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Rhoda Elaine Williams (July 19, 1930 – March 8, 2006) was an American actress who voiced Drizella Tremaine in Walt Disney's Cinderella.

Rhoda Williams
Rhoda Williams 1953.jpg
Williams in 1953.
Rhoda Elaine Williams

(1930-07-19)July 19, 1930
DiedMarch 8, 2006(2006-03-08) (aged 75)
Years active1937–1974
Spouse(s)David Van Meter (m. 1952–2006; her death)


Early lifeEdit

Rhoda Elaine Williams was born in Denver, Colorado. She began her acting career at age five, when she and her family moved to Hollywood from Galveston, Texas. She was the daughter of Edgar P. Williams, Superintendent of the Grain Elevators from 1900–1929 and Mrs. Jessie Williams, who was active in the First Methodist Church in Galveston.[citation needed] She had learned to read at age three, and performing on radio came naturally to her. She soon had her own local weekly show on KMPC's, "We Who Are Young."

Williams graduated from Hollywood High School when she was 14, following which she earned a degree in theatre arts at the University of California.[1]

Early radio 1937–1957Edit

Her move to national radio came when she was nine years old and was cast as a small boy on NBC's "I Want a Divorce!" During the next several years she appeared in almost every major show emanating from Hollywood, including "Dr. Christian", "One Man's Family", "Arch Oboler Presents" and "Life of Riley". During her teen years, she was also featured or co-starred on many productions of "Lux Radio Theatre" with such stars as Bette Davis, Olivia DeHavilland, Van Johnson, Deborah Kerr, Walter Pidgeon, Rosalind Russell, Clifton Webb, Loretta Young and many others. In 1949, she began a five-year stint as Robert Young's oldest daughter, Betty, on NBC Radio's "Father Knows Best."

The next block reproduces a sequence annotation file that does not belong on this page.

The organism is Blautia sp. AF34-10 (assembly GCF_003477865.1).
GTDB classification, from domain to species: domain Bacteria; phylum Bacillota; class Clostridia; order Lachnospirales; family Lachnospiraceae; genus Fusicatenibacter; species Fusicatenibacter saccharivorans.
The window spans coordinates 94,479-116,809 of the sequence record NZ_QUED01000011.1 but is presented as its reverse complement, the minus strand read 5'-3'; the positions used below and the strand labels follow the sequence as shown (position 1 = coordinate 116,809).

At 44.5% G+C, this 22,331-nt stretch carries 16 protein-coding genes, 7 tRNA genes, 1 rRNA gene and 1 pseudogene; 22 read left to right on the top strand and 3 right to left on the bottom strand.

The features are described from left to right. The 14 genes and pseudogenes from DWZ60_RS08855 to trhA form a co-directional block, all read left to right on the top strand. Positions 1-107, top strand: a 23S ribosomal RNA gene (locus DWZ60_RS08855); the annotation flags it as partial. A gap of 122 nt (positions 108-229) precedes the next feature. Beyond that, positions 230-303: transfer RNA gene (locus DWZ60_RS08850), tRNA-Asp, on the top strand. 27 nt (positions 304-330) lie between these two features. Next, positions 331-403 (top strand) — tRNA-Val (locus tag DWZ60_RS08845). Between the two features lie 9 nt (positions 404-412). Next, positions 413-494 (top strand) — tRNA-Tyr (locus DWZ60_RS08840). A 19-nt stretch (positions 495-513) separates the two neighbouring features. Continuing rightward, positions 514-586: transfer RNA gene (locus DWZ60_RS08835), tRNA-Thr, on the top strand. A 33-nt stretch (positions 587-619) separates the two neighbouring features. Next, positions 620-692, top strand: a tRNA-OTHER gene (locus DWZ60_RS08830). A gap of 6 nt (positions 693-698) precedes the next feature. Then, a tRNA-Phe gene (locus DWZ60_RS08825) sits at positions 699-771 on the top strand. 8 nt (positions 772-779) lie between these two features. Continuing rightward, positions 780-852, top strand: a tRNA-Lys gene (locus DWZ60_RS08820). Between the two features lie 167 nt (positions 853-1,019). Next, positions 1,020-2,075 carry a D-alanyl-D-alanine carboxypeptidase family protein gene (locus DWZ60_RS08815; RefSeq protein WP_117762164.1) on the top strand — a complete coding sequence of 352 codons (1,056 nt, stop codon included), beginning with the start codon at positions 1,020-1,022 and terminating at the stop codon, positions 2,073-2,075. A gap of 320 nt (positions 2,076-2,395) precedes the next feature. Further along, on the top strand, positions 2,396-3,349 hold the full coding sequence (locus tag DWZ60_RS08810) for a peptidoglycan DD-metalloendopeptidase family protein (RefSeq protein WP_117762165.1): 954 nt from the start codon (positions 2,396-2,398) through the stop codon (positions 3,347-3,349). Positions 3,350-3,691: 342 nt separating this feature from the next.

Motion picturesEdit

During this period, she also appeared in movies such as National Velvet, Meet John Doe, and That Hagen Girl.

In Walt Disney's Cinderella, she was the voice and model for the nasty stepsister, Drizella. She attended Hollywood High School and earned a B.A. degree from UCLA when she was 18.

Early life and filmed televisionEdit

With the advent of television, Williams moved into the new medium on such early live shows as Lights, Camera, Action! and Slice of Life and, with the advent of film TV, Date With Judy, Chrysler Theatre, Laredo, The Big Valley, Run for Your Life, Dragnet, Ironside, Project UFO, Marcus Welby, M.D., Policewoman, and Barnaby Jones. She appeared on Superior Court and General Hospital and provided alien voices for Star Trek IV and Star Trek V.

Voice oversEdit

She also specialized in voices and dialects and was the "voice" for Brigitte Bardot in the American version of The Night Heaven Fell, as well as voicing a nine-year-old French boy in The Jayhawkers!. She returned to Walt Disney Studios as the voice and model for the AudioAnimatronic mother and teen-age daughter at the General Electric '"Carousel of Progress. at Disneyland. She also did uncredited voice work for an episode of The Twilight Zone, "Little Girl Lost".

Graduate study and teachingEdit